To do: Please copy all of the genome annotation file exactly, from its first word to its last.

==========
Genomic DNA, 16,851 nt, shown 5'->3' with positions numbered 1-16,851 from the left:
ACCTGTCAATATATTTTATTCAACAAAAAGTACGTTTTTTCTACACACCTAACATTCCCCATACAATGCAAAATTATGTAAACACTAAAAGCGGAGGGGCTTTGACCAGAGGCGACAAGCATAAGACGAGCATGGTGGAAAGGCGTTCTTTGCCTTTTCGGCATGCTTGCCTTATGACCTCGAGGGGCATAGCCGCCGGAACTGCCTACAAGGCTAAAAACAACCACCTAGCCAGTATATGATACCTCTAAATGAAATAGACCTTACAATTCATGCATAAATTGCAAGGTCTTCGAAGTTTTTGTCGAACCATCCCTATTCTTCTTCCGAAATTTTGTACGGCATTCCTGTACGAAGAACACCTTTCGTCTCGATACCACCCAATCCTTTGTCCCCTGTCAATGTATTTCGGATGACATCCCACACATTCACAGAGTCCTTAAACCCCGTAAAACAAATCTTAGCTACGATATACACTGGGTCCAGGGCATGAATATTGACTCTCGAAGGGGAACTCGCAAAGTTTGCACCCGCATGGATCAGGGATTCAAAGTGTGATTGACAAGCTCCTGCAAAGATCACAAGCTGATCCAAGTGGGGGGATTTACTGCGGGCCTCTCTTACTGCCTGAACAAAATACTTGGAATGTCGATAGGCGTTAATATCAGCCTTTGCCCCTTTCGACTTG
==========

Genomic DNA, 16,851 nt, shown 5'->3' with positions numbered 1-16,851 from the left:
ACCTGTCAATATATTTTATTCAACAAAAAGTACGTTTTTTCTACACACCTAACATTCCCCATACAATGCAAAATTATGTAAACACTAAAAGCGGAGGGGCTTTGACCAGAGGCGACAAGCATAAGACGAGCATGGTGGAAAGGCGTTCTTTGCCTTTTCGGCATGCTTGCCTTATGACCTCGAGGGGCATAGCCGCCGGAACTGCCTACAAGGCTAAAAACAACCACCTAGCCAGTATATGATACCTCTAAATGAAATAGACCTTACAATTCATGCATAAATTGCAAGGTCTTCGAAGTTTTTGTCGAACCATCCCTATTCTTCTTCCGAAATTTTGTACGGCATTCCTGTACGAAGAACACCTTTCGTCTCGATACCACCCAATCCTTTGTCCCCTGTCAATGTATTTCGGATGACATCCCACACATTCACAGAGTCCTTAAACCCCGTAAAACAAATCTTAGCTACGATATACACTGGGTCCAGGGCATGAATATTGACTCTCGAAGGGGAACTCGCAAAGTTTGCACCCGCATGGATCAGGGATTCAAAGTGTGATTGACAAGCTCCTGCAAAGATCACAAGCTGATCCAAGTGGGGGGATTTACTGCGGGCCTCTCTTACTGCCTGAACAAAATACTTGGAATGTCGATAGGCGTTAATATCAGCCTTTGCCCCTTTCGACTTG